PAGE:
As part of the Virginia Commonwealth University Libraries system, James Branch Cabell Library’s Special Collections and Archives preserves and provides access to materials documenting the history of twenty and twenty-first century Richmond and Central Virginia, with a strong focus on traditionally underdocumented communities. The collections encompass a wide range of materials, including the personal papers and oral histories of social activists, writers, and artists as well as the records of civic associations, local non-profit organizations, and activist groups. Nationally prominent collections of comic arts and artists’ books also are housed in Special Collections and Archives. The collection includes over 50,000 volumes in special subject areas and approximately 5,500 linear feet of manuscripts and archives. For more information visit: Virginia Commonwealth University Libraries system, James Branch Cabell Library’s Special Collections and Archives
Hunter Taylor Stagg ( 1895 - 1960) was born in Richmond, Virginia, the youngest son of Thomas E. and Sarah Stagg. The Stagg family home at 912 West Franklin Street is now part of Virginia Commonwealth University’s Monroe Park Campus.
Stagg is best known for his association with the Richmond literary magazine The Reviewer that gained national attention in the early 1920s by publishing works by some of that era’s most famous authors and writers. It was he and Emily Clark, part of the founders of the magazine, who first approached Richmond author James Branch Cabell, namesake of the Library where Stagg’s books and papers now reside, about enlisting his support for their new literary venture.
After The Reviewer moved to North Carolina in 1924, Stagg held several reviewing positions in Richmond, including stints as literary editor at both the Richmond Times-Dispatch and Richmond News Leader, before moving to Washington, D.C., in March 1938 to live with his sister, Helen Winston, and her family. He lived with Winston until her death in the late 1940s. After spending some time in New York with Margaret Freeman, recuperating from his sister’s death, Stagg returned to Washington and got a job managing a bookstore. Stagg died 23 December 1960 in Washington, D.C., alone and destitute after he’d been committed to St. Elizabeths Hospital, a public psychiatric facility. He is buried in the Stagg family plot in Hollywood Cemetery in Richmond, Virginia.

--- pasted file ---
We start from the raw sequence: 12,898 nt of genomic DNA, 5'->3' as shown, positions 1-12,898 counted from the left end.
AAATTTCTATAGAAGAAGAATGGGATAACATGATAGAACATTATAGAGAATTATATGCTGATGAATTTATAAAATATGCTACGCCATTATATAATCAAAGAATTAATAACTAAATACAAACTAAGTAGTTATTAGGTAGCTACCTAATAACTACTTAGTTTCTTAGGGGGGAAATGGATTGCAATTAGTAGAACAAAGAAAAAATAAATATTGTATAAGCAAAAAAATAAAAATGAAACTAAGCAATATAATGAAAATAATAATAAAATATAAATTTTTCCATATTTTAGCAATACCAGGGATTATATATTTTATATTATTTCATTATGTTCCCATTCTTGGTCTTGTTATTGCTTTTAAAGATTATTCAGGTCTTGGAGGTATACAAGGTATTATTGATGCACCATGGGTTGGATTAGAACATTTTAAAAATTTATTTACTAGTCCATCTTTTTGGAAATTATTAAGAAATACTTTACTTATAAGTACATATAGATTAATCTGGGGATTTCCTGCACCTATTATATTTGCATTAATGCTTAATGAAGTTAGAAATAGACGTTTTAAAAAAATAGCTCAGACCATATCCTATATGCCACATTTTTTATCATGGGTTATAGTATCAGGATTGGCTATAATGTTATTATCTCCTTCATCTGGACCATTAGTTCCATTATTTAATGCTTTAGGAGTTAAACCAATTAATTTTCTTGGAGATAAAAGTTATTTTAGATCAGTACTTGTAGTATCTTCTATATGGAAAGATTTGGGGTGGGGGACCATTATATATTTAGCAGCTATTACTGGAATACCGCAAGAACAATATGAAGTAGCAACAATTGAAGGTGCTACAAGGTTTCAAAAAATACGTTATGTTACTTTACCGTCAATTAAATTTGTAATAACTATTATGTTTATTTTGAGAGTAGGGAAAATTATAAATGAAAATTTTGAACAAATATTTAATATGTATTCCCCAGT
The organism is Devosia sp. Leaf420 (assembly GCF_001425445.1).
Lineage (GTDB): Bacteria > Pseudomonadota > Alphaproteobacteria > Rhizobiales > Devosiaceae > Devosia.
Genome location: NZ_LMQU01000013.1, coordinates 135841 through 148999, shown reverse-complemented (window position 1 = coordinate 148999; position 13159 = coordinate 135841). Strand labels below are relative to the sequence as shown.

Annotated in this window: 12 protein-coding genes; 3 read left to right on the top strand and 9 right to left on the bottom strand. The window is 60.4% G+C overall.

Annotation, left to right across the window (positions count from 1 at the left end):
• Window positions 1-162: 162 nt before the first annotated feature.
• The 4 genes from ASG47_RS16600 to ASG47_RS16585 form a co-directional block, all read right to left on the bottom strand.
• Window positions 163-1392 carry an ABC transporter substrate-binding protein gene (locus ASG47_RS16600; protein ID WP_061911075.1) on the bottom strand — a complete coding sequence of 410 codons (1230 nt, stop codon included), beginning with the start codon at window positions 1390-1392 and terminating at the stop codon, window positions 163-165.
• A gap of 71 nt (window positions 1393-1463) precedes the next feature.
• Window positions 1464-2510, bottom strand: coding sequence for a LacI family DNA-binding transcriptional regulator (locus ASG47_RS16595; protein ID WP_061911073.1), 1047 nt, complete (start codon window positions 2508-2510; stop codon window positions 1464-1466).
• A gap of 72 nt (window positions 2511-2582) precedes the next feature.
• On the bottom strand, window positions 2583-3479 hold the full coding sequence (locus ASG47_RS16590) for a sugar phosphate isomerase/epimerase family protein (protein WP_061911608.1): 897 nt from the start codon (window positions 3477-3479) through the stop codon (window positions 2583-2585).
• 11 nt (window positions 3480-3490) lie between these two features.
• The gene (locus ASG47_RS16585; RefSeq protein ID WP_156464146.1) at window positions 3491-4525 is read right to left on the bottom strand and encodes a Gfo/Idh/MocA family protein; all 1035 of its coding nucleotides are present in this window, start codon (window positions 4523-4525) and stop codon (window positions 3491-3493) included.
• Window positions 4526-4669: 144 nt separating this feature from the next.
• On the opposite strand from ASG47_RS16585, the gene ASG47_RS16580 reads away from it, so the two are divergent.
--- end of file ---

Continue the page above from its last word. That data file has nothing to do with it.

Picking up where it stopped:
The Hunter T. Stagg collection, totaling 2.5 linear feet, contains correspondence, notes, typescripts, reviews, bills and miscellaneous materials dating from 1917 to 1981. The bulk of the collection is comprised of correspondence from the 1920s and 1930s, especially that of James Branch Cabell and Carl Van Vechten (including copies of letters written to Van Vechten from Stagg obtained from Yale). Other notable correspondents include: Essie Robeson (wife of Paul Robeson), Majorie K. Rawlings, Tom Rutherfurd (Rutherfoord), Gertrude Stein, Alice Toklas, Frances Newman, Langston Hughes, Ben Ray Redman, Ellen Glasgow, and Montgomery Evans. The Evans correspondence contains copies of letters from Stagg to Evans from the Morris Library, Southern Illinois University. During the 1980s, photographs were removed and housed in the VCU photograph collection, including images of Stagg taken by Carl Van Vechten.
|Embossed note card, Gertrude Stein to Hunter Stagg, May 25, 1924|
|Stagg, a founding member of Richmond’s literary magazine The Reviewer, was 30 years old when this passport was issued.|
Stagg, who took a keen interest in the work of Harlem Renaissance artists and writers, met poet, playwright, and novelist Langston Hughes in 1926, when Hughes gave a reading at Virginia Union University in Richmond, Virginia. The letter pictured is written on the letterhead of Fire!!, a literary magazine published in 1926.